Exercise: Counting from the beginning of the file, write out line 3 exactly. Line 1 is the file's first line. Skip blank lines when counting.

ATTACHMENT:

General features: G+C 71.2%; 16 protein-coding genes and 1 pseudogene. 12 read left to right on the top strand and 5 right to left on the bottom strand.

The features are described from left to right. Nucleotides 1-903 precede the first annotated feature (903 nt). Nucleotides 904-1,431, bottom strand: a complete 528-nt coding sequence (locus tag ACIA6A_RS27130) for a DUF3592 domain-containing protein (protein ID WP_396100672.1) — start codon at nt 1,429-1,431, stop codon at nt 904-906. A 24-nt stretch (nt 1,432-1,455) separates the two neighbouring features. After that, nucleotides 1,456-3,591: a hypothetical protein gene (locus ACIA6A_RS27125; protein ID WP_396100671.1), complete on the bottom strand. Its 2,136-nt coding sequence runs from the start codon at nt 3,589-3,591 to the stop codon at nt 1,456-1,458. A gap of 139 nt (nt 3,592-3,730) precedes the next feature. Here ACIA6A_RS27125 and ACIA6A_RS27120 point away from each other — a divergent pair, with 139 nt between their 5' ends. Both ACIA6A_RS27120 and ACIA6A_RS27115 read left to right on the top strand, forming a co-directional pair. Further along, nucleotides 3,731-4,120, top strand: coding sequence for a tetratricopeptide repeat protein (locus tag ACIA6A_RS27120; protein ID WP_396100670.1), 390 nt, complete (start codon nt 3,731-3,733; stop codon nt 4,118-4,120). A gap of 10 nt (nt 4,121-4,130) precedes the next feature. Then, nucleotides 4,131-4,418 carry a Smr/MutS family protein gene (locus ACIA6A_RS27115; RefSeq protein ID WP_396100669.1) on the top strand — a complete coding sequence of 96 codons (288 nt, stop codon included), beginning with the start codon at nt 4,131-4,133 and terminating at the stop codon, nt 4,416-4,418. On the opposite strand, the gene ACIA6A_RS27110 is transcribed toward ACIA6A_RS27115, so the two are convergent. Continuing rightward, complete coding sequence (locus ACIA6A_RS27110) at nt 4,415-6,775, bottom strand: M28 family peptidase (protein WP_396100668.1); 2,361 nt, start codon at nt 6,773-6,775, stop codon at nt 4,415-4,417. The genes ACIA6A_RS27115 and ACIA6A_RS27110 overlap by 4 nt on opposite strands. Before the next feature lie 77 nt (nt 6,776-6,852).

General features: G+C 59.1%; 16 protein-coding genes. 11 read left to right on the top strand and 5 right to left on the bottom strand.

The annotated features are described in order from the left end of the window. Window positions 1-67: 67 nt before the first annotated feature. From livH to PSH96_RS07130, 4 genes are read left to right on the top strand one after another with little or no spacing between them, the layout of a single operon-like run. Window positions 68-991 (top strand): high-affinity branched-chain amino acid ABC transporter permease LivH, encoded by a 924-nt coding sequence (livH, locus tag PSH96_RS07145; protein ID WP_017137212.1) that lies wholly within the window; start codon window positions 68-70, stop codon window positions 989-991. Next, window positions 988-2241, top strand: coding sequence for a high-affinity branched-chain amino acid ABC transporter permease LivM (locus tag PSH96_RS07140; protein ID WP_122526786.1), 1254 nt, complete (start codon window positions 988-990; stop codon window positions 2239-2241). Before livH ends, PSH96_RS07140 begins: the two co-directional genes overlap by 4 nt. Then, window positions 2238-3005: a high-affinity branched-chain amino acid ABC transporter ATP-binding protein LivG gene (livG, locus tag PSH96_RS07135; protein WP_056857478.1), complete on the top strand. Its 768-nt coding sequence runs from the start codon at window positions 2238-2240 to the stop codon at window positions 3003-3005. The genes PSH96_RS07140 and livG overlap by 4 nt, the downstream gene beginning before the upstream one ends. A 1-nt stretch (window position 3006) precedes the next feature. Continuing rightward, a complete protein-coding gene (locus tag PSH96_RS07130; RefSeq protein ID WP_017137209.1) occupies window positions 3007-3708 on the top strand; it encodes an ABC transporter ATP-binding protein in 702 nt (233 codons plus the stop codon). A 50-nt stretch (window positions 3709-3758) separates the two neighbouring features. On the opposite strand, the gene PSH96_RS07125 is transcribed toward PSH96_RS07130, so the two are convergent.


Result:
General features: G+C 59.1%; 16 protein-coding genes. 11 read left to right on the top strand and 5 right to left on the bottom strand.